Wolfgang Amadè Mozart
Overture to Il rè pastore

Wolfgang Amadè Mozart (he never used “Amadeus” except when making a joke) was born in Salzburg, Austria in 1756 and died in Vienna in 1791. He composed his opera Il rè Pastore (The Shepherd King) in 1775 to a libretto by Metastasio, and led the first performance in Salzburg the same year. The score calls for 2 flutes, 2 oboes, 2 horns, 2 trumpets, and strings.

A visit to Salzburg by the Archduke Maximilian Franz, youngest son of Empress Maria Theresa, prompted a commission for the nineteen year-old Mozart to celebrate his arrival. Mozart selected a libretto by the official imperial poet Metastasio, Il rè pastore (The Shepherd King) despite its having been set to music at least a dozen times before. Impressing the imperials may have had more to do with his selection than artistic matters, for he was desperate to leave Salzburg and set up shop in Vienna.

The story of the opera may be historical—the defeat of a tyrannical king by Alessandro (Alexander the Great) and his search for his rightful replacement—but the plot really revolves around the sacrifices that lovers must make to suit the needs of the state. Alessandro believes that Aminta, a shepherd, is the rightful king, but while Aminta loves Elisa, Alessandro wants him to make a political marriage to Tamiri, who is in love with another. When he discovers the turmoil his decision has caused, Alessandro relents and allows Aminta both to become King and marry Elisa.

Although scholars classify Il rè pastore as an opera, contemporary accounts described it as a serenade or cantata, so it seems likely that it was first performed without staging, sets, or costumes. In any case, the bubbly Overture gives us a comical juxtaposition of a three-note theme in piano constantly interrupted by stern three-note interjections in forte, as well as a gorgeous second theme. Mozart liked it well enough to base a symphony on it a few years later.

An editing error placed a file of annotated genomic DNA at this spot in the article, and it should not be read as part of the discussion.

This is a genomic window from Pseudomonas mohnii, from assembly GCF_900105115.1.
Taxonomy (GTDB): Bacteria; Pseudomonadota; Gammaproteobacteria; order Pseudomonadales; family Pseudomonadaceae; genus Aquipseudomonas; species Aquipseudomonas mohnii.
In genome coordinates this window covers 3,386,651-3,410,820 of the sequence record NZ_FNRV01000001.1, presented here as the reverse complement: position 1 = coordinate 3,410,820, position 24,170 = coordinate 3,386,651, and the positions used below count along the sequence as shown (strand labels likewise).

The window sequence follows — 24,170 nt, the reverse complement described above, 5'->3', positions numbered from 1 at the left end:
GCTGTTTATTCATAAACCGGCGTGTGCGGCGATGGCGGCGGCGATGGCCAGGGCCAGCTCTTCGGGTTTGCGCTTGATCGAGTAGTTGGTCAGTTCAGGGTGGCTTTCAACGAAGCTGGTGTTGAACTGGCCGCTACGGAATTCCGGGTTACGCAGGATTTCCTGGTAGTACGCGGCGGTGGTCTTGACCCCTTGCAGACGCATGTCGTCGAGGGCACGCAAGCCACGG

Concerto for Piano & Orchestra No. 21 in C major K. 467

Mozart composed his Piano Concerto in C-major K. 467 in February 1785 but did not enter it into his thematic catalog until the 9th of March. He performed it the next day at the Burgtheater in Vienna. The work calls for solo piano, flute, 2 oboes, 2 bassoons, 2 horns, 2 trumpets, timpani, and strings.

When Leopold Mozart visited his son in Vienna in 1785 he was astonished at the near-chaos of his household: “We never get to bed at night before one o’clock,” he wrote. “Every day there are concerts, and the whole time is given up to studying, teaching, composing, etc. It is impossible to describe all the bustle and confusion.” The day of his arrival he heard Wolfgang perform his Piano Concerto in D-minor K. 466; the next day it was quartets with Haydn, and the day after that it was a concert before the emperor. The younger Mozart was at the height of his popularity and prosperity in Vienna.

Mozart composed the present work for one of the subscription concerts he gave during his father’s visit. The first movement begins—quietly at first—with a march tune that will be the pedestal upon which the artwork rests. With Mozart there’s always a bit of mystery about when and how the piano will enter; here it sounds as if the soloist has been listening all along and has just now decided to join in. The beguiling second subject is reserved for the piano alone, and as ever there is a wonderous profusion of themes to develop.